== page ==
It’s a bit of a gamble, waiting for something to arrive through the South African postal system. There have been recent strikes and as a result, piles of packages and letters have built up in the sorting stations. Theft is common, so it’s best to have low expectations and put the package out of your mind. The Lensbaby gods must have been smiling down on me when, just two days before we left for a long weekend away in the mountains, my much-anticipated Lensbaby Velvet 56 arrived, safe and sound.
It was a sign. I packed my photography gear and tripods, but silently promised myself that I would dedicate the weekend’s photography to just one lens. The New Guy.
Cedar Peak farm is situated on top of the Dasklip Pass, a few hours’ drive outside Cape Town, on the edge of the Grootwinterhoek Wilderness area. The rock formations, fynbos and quiet make for an idyllic location. We intended to spend time together as a family in the outdoors – hiking, mountain biking and just being in nature. We weren’t disappointed.
From the moment I lifted the Velvet 56 out of the box, I could tell this lens was nothing like anything Lensbaby has produced before. At higher apertures it behaves very much like a ‘normal’ lens, with manual focus. Stop down to somewhere between f/8 and f/11 and the images are crisp and sharp, with a very slight blur on the edges. The focus ring glides smoothly, yet sturdily. I kept it at infinity for most of my landscape shots at the smaller apertures, but later realised that had I opened up to f/4 or f/5.6, I could have achieved softer, more painterly images than these below, captured at between f/11 and f/16.
I’ve always loved macro photography and when I’m hiking in bright sunshine, it’s often the little things that catch my attention. What a pleasure it is to effortlessly transition from landscape to macro, without having to change lenses. I was surprised at how well the lens performed at the other end of the spectrum, with the focus ring turned full circle.
This agama lizard was quite tolerant of me and even though the sun was high in the sky, producing harsh shadows, I was able to capture some good compositions.
Flashes of magic happened when I turned the aperture dial to f/2.8 or f/2. Whoever named the lens, could not have come up with a better description. Blur as smooth as velvet, creating a pleasing haze and softness to the images. It took me a little while to warm to it because I’m used to the feeling of movement created by the Double Glass Optic or Sweet 50 blur. This is very different and although I captured some new images, I think it will take some creative thinking on my part to unleash it’s true potential.
The Grootwinterhoek region (Great Winter Corner) is named such for a reason, so when the weather turned out to be warm and still, we donned our hiking boots and headed off into the Wilderness area for the day. I often take an assortment of cameras and lenses with me when out hiking. I use the opportunity to take creative, arty pictures, but I also want to record the time spent with my family and the things we saw. This wasn’t an issue with the Velvet 56. I was able to capture the family photo, and with a turn of the focus and aperture ring, capture the beauty and light around me, or a tack-sharp macro of the smaller creatures.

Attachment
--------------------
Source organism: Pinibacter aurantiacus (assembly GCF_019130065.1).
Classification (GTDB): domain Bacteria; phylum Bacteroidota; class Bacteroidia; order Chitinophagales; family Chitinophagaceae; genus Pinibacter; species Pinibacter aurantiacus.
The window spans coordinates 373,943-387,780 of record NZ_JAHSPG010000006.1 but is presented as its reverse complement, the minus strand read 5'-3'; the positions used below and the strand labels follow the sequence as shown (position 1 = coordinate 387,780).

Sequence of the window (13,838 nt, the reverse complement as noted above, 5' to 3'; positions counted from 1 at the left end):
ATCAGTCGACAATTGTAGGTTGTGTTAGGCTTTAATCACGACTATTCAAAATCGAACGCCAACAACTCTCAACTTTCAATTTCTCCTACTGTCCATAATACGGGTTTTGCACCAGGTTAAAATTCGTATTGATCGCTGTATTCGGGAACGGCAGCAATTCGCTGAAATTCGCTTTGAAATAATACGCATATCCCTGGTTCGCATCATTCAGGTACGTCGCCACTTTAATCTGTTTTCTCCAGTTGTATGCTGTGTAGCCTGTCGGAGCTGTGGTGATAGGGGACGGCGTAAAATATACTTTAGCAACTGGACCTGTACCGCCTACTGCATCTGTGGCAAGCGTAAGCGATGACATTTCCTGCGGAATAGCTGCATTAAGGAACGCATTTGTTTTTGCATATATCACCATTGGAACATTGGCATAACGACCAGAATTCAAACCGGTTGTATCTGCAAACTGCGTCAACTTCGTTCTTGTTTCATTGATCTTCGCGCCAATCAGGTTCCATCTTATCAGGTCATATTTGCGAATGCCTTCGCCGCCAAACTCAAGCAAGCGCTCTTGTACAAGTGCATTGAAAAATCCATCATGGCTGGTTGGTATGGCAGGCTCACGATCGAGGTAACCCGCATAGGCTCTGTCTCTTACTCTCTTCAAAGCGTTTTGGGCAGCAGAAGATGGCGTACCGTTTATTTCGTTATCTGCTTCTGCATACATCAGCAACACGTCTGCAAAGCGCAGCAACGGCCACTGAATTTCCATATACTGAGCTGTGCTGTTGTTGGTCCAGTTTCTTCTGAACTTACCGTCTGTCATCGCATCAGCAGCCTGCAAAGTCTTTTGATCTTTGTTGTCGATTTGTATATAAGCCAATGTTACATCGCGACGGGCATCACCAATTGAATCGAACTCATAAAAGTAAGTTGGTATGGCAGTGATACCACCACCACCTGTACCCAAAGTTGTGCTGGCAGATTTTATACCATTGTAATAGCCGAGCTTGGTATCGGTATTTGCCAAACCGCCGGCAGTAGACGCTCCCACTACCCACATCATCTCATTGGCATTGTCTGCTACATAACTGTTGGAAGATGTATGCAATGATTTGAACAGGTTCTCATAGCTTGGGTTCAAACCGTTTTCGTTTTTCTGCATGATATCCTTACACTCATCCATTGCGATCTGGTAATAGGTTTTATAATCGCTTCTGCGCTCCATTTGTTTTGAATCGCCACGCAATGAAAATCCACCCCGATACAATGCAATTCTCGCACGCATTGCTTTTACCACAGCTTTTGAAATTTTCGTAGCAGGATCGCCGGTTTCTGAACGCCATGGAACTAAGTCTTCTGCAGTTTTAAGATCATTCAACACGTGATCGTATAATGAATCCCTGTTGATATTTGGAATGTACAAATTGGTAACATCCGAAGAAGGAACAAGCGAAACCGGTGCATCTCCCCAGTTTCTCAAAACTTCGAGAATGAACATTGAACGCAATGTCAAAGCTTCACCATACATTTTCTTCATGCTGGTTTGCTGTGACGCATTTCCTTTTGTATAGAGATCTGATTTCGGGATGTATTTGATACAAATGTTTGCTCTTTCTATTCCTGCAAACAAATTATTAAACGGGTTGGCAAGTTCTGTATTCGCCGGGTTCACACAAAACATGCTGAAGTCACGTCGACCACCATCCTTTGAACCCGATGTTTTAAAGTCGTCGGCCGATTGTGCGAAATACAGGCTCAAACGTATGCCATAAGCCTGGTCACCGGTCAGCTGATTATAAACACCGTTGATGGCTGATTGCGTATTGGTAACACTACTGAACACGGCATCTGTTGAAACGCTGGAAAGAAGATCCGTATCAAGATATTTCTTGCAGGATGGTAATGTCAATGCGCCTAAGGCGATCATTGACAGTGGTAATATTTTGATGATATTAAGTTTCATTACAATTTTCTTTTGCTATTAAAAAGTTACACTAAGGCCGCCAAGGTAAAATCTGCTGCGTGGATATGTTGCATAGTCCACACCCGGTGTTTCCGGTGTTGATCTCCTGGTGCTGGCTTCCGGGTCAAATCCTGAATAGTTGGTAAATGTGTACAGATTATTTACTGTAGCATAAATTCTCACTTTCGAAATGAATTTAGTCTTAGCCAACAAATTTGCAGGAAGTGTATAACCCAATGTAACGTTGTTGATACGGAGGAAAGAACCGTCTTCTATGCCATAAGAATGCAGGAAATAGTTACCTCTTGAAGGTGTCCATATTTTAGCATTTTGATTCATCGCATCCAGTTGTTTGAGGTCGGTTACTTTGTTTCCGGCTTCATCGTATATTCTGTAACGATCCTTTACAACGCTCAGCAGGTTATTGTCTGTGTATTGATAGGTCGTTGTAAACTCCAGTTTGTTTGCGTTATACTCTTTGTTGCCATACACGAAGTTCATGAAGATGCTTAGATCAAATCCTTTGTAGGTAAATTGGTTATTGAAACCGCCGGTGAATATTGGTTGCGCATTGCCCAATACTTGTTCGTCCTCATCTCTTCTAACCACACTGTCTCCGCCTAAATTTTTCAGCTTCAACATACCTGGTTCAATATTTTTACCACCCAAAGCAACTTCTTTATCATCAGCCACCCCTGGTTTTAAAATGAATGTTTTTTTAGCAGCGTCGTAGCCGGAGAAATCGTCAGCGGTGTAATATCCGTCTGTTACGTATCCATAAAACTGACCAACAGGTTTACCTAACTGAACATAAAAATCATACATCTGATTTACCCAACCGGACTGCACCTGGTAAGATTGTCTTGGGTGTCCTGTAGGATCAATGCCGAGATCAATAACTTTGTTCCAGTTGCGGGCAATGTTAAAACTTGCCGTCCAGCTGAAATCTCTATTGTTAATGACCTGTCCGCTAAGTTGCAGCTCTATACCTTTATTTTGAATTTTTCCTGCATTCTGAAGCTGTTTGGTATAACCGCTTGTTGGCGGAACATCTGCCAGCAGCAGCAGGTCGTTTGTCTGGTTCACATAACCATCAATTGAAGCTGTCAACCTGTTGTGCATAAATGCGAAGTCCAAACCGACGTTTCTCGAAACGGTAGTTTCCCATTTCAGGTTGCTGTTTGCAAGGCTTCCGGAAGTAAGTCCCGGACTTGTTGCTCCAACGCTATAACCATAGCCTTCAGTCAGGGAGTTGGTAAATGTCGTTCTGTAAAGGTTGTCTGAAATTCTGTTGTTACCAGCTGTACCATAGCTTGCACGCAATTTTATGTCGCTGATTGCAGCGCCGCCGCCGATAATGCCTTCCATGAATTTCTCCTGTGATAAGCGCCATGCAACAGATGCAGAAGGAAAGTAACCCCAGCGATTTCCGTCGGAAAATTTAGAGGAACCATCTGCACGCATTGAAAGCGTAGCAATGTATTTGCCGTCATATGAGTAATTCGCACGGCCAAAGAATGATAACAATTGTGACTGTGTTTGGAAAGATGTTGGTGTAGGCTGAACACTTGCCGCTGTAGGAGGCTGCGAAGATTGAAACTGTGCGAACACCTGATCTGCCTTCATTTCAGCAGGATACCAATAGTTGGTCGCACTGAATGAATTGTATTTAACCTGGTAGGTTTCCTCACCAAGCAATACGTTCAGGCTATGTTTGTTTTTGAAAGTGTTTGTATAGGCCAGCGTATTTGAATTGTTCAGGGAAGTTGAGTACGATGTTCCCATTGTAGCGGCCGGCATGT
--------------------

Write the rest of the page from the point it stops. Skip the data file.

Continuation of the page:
Returning to our cottage in the late afternoon, the light and ambience of the restored house paired up beautifully with the soft look of the lens. Had the lens been any longer than 56mm, I may have struggled to position myself indoors, but it was just wide enough to focus on the details. These were taken at f2/0 | ISO 200 shutter speed between 1/80 and 1/320.
We awoke the following morning to misty, overcast skies and the temperature had plummeted. It turned the location into a different world. What looked plain and ordinary in bright sunlight, took on an ethereal feel, shrouded in the mist.
It had been a perfect weekend. Time spent together as a family, enjoying nature and a memory card full of new images and moments. I went on a final stroll through the farm, dodging rain clouds and tucking my camera into my jacket when it got a little too wet.
The Velvet 56 passed the test with flying colours. I hadn’t taken it off my camera for 3 days and was thrilled with the range of images I captured. It holds some secrets I am yet to to discover, I’m sure. The drive home gave me plenty time to think of places which would suit the hazy, soft look and gave me some ideas for new macro work. My only dilemma is that it means my other Lensbaby lenses will be somewhat neglected!
I kept my camera on my lap while we were driving home, just in case. Seconds before we drove straight into a storm, I rolled down the window and captured my final scene of our trip. Thank you, Lensbaby, for surprising us yet again.